the cones top; like delicate antennae

tuning the static hum of the world’s latest
mined harbor. The human body

needs no acoustic signature. Is
both trigger and crutch.


Despite his urging a local name, the Academy ambered
Welwitsch in Latin: welwitschia since conserved

by military occupation, by colonial
proclamation, by the serendipitous sowing of mines

unharvested still.


Phantom by phantom, the desert unscrolls
dualed leaves rind-thick and corrugated

as the zinc roof held down by stones
of a house a woman one morning

walks away from, into a field suddenly
percussive with light.

To survive, the body
will seal at the thigh, heal

to a single bruise
of air—a tenderness that lies

only in the missing.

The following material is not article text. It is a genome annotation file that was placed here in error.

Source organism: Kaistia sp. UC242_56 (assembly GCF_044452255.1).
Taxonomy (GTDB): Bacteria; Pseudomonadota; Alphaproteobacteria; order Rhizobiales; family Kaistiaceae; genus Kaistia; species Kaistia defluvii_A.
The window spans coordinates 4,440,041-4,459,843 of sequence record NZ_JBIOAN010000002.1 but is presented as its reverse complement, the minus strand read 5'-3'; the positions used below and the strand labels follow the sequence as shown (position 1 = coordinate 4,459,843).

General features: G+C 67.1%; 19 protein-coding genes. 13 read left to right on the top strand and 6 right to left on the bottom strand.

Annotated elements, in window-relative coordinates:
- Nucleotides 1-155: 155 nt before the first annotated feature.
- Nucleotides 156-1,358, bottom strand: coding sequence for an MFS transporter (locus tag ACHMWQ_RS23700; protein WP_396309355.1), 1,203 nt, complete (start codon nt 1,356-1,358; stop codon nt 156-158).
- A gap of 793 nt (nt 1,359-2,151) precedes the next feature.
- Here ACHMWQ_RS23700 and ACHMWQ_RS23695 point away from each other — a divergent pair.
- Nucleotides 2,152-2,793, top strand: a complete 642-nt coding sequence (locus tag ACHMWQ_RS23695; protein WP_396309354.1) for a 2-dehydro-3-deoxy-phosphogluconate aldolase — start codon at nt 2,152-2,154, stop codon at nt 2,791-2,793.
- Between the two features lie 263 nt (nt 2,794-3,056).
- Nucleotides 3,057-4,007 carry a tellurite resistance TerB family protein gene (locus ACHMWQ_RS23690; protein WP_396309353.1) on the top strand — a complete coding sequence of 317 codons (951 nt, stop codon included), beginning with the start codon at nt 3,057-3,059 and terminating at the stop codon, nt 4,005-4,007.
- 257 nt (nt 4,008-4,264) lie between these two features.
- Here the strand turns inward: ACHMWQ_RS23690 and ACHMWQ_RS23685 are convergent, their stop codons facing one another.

Protea lepidocarpodendron (Black-Bearded Protea)

            Silvermine Nature Reserve, Western Cape, South Africa

Each outsized bloom’s a cup on the cusp
of inflorescence, flowers

held at bay: half fist, half swan’s
folded wing, each a downy clutch

of quills dampered by cream bracts
tipped a burgundy-black tattooing

fading as my father’s did from
recognition—18, shore-leave drunk, goading

shipmates, still he chose the smallest in the book
of offerings, what best to shrink

away from: his bicep mucked a flowering
he couldn’t name. To define

that day’s place is to again dissolve
in fog so thick its milky smoke

stains, breathing in; even my hands
clouded with descent that robbed

all direction but the bite of jagged cliffs
knived over sea, trail a question

I failed to answer to until late
afternoon’s clearing threaded me back

to a now abandoned lot, everything